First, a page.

Donald Trumps curious admission about case against his company

Former US president Donald Trump directly addressed the charges against his family business, the Trump Organisation, during a political rally in Florida on Saturday night – and hinted at a possible defence.

Let’s run through the background first, and then we’ll get to Trump’s comments.

On Thursday, prosecutors in New York unsealed an indictment against the Trump Organisation and its long-serving chief financial officer, Allen Weisselberg.

The charges relate to an alleged scheme, starting in 2005, to “compensate Weisselberg and other Trump Organisation executives in a manner that was off the books”.

Prosecutors allege Weisselberg evaded taxes on $US1.76 million in income.

The 15 counts against the Trump Organisation and its CFO include scheme to defraud, conspiracy, grand larceny, criminal tax fraud and falsification of business records.

“The scheme was intended to allow certain employees to substantially understate their compensation from the Trump Organisation, so that they could and did pay federal, state and local taxes in amounts that were significantly less than the amounts that should have been paid,” the indictment says.

It alleges Weisselberg received a number of perks from the company, such as rent on an apartment, two Mercedes-Benz cars, private school fees for two of his relatives, and cash bonuses, all in lieu of direct compensation.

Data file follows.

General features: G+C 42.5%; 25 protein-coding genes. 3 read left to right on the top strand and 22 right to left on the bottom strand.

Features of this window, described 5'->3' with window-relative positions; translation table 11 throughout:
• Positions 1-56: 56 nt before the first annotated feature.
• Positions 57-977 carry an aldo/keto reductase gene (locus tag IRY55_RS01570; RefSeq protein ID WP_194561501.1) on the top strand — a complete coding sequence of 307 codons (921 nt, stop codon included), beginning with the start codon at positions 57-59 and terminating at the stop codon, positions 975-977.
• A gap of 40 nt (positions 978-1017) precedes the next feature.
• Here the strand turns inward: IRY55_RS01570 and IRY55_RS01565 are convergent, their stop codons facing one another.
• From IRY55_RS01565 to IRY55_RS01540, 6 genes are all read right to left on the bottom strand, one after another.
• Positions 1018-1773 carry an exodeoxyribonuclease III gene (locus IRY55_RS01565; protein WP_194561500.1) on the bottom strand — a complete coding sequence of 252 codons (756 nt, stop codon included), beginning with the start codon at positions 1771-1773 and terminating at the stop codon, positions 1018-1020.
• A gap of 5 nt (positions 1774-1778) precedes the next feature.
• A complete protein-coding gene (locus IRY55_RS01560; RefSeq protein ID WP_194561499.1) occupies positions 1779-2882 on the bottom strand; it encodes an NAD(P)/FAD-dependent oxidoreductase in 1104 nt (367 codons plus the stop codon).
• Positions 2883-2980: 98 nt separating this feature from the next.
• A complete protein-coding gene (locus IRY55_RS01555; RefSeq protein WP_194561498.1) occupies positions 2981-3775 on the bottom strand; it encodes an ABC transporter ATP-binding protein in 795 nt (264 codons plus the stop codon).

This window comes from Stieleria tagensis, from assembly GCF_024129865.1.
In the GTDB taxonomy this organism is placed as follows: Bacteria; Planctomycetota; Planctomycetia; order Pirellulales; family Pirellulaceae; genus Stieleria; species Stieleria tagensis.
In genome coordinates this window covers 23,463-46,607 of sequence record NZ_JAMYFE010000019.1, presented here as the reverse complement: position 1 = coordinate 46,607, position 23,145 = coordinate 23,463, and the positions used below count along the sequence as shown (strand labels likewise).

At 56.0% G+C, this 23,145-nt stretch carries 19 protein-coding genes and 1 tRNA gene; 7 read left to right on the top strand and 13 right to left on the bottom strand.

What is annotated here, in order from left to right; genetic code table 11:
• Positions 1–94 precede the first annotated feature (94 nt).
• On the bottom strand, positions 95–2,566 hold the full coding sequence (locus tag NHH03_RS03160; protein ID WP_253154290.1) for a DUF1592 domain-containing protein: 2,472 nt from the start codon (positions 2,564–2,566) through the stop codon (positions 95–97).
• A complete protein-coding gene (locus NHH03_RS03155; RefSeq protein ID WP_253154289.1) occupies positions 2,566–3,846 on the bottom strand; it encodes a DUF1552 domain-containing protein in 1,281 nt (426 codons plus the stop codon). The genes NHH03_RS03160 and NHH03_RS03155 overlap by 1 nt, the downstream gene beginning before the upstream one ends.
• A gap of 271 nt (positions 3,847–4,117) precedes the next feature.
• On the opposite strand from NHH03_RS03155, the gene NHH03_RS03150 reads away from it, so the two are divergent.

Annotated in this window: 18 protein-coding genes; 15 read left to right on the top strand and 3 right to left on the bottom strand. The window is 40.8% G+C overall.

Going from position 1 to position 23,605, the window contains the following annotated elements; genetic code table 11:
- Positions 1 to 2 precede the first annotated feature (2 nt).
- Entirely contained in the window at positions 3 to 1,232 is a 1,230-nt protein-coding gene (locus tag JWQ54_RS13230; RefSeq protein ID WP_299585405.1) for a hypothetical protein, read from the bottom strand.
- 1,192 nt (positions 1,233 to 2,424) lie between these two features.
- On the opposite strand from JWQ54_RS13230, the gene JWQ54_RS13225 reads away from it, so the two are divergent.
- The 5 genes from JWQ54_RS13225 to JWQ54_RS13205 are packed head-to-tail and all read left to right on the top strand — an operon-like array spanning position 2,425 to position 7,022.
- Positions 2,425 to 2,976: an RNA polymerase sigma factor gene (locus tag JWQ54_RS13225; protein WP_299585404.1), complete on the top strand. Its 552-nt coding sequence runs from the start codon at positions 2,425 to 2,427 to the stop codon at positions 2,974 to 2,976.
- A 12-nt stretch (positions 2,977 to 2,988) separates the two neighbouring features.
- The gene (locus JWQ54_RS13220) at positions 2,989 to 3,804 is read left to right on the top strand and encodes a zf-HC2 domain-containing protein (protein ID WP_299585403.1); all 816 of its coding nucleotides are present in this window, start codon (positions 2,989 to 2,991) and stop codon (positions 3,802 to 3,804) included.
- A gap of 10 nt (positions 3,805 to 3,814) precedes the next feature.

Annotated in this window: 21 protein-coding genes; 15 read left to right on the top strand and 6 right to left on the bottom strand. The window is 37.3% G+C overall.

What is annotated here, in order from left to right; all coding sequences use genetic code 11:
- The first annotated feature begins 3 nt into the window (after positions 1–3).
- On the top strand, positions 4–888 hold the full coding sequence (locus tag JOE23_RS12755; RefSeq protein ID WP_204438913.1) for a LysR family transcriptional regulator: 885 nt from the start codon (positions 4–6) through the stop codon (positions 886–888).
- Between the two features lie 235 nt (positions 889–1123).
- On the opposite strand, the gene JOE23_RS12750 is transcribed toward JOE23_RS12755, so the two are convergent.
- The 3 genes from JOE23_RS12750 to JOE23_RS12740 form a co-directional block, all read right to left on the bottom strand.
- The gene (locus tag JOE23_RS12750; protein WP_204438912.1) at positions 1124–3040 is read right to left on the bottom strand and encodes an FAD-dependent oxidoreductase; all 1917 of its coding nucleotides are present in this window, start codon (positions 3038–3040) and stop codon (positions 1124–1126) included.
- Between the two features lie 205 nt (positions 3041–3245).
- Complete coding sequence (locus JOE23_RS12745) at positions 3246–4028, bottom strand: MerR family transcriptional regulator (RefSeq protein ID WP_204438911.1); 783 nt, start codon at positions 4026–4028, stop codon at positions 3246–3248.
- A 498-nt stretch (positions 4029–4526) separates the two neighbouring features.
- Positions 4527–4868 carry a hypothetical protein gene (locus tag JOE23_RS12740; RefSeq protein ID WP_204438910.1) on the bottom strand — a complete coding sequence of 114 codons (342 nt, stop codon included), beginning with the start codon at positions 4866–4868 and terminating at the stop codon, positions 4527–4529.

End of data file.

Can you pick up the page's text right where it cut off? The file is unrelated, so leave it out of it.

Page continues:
The Trump Organisation allegedly kept internal spreadsheets tracking these perks, for which it did not withhold income tax. Meanwhile, Weisselberg did not report the indirect compensation in his tax filings.

Both Weisselberg and the Trump Organisation have pleaded not guilty. Trump himself has not been charged.

In a statement last week, the company accused prosecutors of using its CFO as “a pawn in a scorched earth attempt to harm the former president”.

“This is not justice. This is politics,” it said.

Trump struck much the same tone as he spoke to a crowd of his supporters in Sarasota, Florida last night, in just his second rally since leaving the White House. Though it must be said, he was a little more strident.

The former president said prosecutors’ pursuit of his company was “fascist”, “authoritarian” and “reminiscent of a communist dictatorship” targeting its political opponents.

Manhattan District Attorney Cyrus Vance is a Democrat. So is New York Attorney General Letitia James. The charges against the Trump Organisation and Weisselberg were approved by a grand jury of regular citizens.

Trump said “every company” used “fringe benefits” and his was being singled out for political reasons.

“Never before has New York City and their prosecutors, or perhaps any prosecutors, criminally charged a company or a person for fringe benefits,” he claimed.

“The people who talk about democracy are literally destroying it before our very eyes.

“The radical left continues to search for a crime and wreck lives, break laws, violate every principle of justice, fairness and liberty.

“It’s really called prosecutorial misconduct. It’s a terrible, terrible thing. There’s no depth to which the radical left will not sink to stop our Make America Great Again movement.”

Trump brought up President Joe Biden’s son Hunter to suggest prosecutors “leave Democrats alone” but “mobilise every power of government to come after me”.

Hunter Biden’s tax affairs, stemming from his business dealings overseas, are currently being investigated by federal prosecutors in Delaware.